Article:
Monday, April 03, 2006

Facebook Gets Poked

Is it wrong for a University to allow pictures and writings on the popular Facebook website as investigative evidence in disciplinary cases? That is the question at hand in the two articles regarding Facebook policy at Princeton and the University of Dayton.

Both universities admit to charging students with misconduct based on investigations that surfaced incriminating photos (underage drinking and other illicit activities) from Facebook.My first reaction to the universities' methods was one of disapproval. Other than the process of registering one's .edu mail address as a means of creating a Facebook profile, the site has no affiliation with the university the student attends. So why should information supplied on an unaffiliated website be allowed in a university investigation? It seems very intrusive, underhanded, and wrong. Especially when considering that some students complain about D.P.S. officials posing as undergraduates in order to circumvent privacy settings that allow only students to see other students' profiles.

Still, the article mentions that neither university scours Facebook for illicit activities and writes citations. Rather, both use Facebook material as "secondary evidence" in an already ongoing investigation of a particular student or group.

It is my prediction that the surveillance imposed upon Facebook will quickly diminish its fad status faster than it would have normally been phased out. Students will not continue to support a website that only serves to incriminate them. While I do not really agree with the methods of Princeton and Dayton, the use of Facebook by students to advertise their drunkenness sends the wrong message to prospective college students about what university education and its social setting must entail. The culture of alcoholism is promoted and sustained by the display of unbridled underage drinking. Thus, maybe it's better for everyone that students who wish to flaunt their misbehavior choose a less public setting.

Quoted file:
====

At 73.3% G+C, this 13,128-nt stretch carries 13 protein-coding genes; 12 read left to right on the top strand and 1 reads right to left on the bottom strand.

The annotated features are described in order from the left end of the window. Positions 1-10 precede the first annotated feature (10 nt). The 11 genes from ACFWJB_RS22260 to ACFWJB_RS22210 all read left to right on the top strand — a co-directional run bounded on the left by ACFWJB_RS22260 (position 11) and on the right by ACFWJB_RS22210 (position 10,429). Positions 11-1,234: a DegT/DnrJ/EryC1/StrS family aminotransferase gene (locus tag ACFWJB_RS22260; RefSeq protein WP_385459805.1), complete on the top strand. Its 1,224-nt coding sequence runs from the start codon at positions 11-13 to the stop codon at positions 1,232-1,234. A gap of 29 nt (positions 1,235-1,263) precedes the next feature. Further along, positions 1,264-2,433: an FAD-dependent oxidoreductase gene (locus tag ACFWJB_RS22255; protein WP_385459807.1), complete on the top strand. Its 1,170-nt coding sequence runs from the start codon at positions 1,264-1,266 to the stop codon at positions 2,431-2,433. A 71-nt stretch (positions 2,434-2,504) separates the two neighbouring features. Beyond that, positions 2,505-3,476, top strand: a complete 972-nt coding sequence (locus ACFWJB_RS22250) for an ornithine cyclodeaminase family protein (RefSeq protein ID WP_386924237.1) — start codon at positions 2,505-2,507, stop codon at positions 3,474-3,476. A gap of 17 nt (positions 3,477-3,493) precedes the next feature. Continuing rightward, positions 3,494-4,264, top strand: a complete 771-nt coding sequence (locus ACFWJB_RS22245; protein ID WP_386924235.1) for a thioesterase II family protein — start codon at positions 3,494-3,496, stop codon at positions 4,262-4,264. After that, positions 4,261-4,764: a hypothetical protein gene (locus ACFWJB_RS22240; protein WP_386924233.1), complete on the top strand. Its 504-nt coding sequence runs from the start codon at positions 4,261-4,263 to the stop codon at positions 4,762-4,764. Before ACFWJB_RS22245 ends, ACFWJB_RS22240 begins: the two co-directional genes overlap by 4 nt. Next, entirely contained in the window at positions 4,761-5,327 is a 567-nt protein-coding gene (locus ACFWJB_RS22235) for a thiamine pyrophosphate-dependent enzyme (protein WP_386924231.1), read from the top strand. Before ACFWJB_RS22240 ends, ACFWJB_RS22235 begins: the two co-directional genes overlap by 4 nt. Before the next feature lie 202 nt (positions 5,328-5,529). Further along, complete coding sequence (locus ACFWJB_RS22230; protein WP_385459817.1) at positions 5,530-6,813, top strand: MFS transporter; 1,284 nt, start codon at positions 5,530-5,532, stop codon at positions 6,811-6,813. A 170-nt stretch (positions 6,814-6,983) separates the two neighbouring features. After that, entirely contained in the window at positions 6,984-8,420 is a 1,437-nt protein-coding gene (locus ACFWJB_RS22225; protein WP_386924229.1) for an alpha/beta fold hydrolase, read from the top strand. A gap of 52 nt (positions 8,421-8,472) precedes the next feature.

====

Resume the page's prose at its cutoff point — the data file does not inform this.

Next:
That is not to say that I have never had a drink in my underage life--or do not even do so regularly. It is to say, however, that Facebook promotes drinking irresponsibility so endemic to college campuses. Privacy settings on Facebook should solve both problems in that the public advertisement of questionable activities is lessened as well as administrator's access to it. The tactics of deception utilized by some schools is wrong and any evidence obtained by deceit should be ruled as unlawful to use in an investigative setting.